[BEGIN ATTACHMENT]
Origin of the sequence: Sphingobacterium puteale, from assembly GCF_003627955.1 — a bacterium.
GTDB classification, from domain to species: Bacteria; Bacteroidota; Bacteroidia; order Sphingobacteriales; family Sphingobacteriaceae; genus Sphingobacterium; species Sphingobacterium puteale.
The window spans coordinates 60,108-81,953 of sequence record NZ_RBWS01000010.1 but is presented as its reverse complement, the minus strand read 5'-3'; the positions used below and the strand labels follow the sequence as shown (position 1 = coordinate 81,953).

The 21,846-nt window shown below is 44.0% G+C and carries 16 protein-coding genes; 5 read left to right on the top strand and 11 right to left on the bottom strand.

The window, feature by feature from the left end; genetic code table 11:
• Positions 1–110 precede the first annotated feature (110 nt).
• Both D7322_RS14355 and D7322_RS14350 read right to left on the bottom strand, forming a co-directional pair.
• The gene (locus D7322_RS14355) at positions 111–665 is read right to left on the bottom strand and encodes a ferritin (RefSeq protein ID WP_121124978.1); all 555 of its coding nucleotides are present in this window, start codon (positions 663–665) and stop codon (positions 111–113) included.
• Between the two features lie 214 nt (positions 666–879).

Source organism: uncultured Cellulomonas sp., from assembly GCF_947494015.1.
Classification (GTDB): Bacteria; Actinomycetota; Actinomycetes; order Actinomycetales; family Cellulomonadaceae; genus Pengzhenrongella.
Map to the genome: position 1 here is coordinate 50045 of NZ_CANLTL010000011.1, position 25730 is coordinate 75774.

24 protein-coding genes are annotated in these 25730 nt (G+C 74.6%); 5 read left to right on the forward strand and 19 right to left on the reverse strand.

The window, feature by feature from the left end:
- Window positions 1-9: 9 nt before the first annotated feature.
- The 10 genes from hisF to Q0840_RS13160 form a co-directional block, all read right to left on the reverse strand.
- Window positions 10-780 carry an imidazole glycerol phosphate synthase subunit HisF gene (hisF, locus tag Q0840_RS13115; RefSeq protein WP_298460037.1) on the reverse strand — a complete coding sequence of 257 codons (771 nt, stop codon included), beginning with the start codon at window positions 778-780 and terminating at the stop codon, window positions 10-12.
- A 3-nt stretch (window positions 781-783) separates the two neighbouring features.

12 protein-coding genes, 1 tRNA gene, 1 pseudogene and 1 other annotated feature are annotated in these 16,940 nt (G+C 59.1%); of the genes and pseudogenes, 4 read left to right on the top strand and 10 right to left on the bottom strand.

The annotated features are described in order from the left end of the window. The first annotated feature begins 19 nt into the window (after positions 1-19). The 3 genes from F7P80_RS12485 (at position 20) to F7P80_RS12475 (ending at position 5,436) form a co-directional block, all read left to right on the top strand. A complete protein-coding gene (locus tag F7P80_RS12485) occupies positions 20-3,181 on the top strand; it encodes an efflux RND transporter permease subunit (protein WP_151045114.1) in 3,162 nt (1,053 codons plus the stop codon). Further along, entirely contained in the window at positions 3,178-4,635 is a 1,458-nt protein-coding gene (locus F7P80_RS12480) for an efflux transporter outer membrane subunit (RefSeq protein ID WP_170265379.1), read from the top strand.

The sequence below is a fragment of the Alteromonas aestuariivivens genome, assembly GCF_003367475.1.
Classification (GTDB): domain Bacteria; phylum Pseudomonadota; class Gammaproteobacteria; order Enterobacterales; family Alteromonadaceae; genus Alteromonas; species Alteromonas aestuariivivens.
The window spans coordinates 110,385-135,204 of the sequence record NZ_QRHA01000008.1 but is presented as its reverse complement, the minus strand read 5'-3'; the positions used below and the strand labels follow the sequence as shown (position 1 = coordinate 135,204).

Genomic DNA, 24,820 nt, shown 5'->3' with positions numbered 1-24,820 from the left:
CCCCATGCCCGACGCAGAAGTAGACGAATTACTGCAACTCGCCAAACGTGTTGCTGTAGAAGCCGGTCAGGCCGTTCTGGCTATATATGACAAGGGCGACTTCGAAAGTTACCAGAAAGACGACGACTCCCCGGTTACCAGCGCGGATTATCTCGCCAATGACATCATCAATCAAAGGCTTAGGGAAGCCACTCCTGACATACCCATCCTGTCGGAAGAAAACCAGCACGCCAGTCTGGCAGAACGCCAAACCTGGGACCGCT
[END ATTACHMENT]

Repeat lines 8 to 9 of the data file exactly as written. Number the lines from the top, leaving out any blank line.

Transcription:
• The gene (locus D7322_RS14355) at positions 111–665 is read right to left on the bottom strand and encodes a ferritin (RefSeq protein ID WP_121124978.1); all 555 of its coding nucleotides are present in this window, start codon (positions 663–665) and stop codon (positions 111–113) included.
• Between the two features lie 214 nt (positions 666–879).